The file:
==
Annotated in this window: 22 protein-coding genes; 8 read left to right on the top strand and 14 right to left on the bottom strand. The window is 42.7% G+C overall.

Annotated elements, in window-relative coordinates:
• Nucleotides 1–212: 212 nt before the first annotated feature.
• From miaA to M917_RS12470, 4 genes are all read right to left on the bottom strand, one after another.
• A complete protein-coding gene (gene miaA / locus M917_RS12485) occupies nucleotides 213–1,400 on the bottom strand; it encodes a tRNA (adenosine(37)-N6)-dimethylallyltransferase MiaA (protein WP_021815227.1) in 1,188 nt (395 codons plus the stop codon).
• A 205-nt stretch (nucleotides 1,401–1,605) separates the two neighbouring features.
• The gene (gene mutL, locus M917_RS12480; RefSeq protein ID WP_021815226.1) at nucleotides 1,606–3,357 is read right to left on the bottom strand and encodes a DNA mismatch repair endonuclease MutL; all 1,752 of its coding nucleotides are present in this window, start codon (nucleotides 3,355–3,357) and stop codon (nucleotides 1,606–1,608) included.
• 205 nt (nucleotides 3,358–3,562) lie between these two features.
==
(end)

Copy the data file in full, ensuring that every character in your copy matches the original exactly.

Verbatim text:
Annotated in this window: 22 protein-coding genes; 8 read left to right on the top strand and 14 right to left on the bottom strand. The window is 42.7% G+C overall.

Annotated elements, in window-relative coordinates:
• Nucleotides 1–212: 212 nt before the first annotated feature.
• From miaA to M917_RS12470, 4 genes are all read right to left on the bottom strand, one after another.
• A complete protein-coding gene (gene miaA / locus M917_RS12485) occupies nucleotides 213–1,400 on the bottom strand; it encodes a tRNA (adenosine(37)-N6)-dimethylallyltransferase MiaA (protein WP_021815227.1) in 1,188 nt (395 codons plus the stop codon).
• A 205-nt stretch (nucleotides 1,401–1,605) separates the two neighbouring features.
• The gene (gene mutL, locus M917_RS12480; RefSeq protein ID WP_021815226.1) at nucleotides 1,606–3,357 is read right to left on the bottom strand and encodes a DNA mismatch repair endonuclease MutL; all 1,752 of its coding nucleotides are present in this window, start codon (nucleotides 3,355–3,357) and stop codon (nucleotides 1,606–1,608) included.
• 205 nt (nucleotides 3,358–3,562) lie between these two features.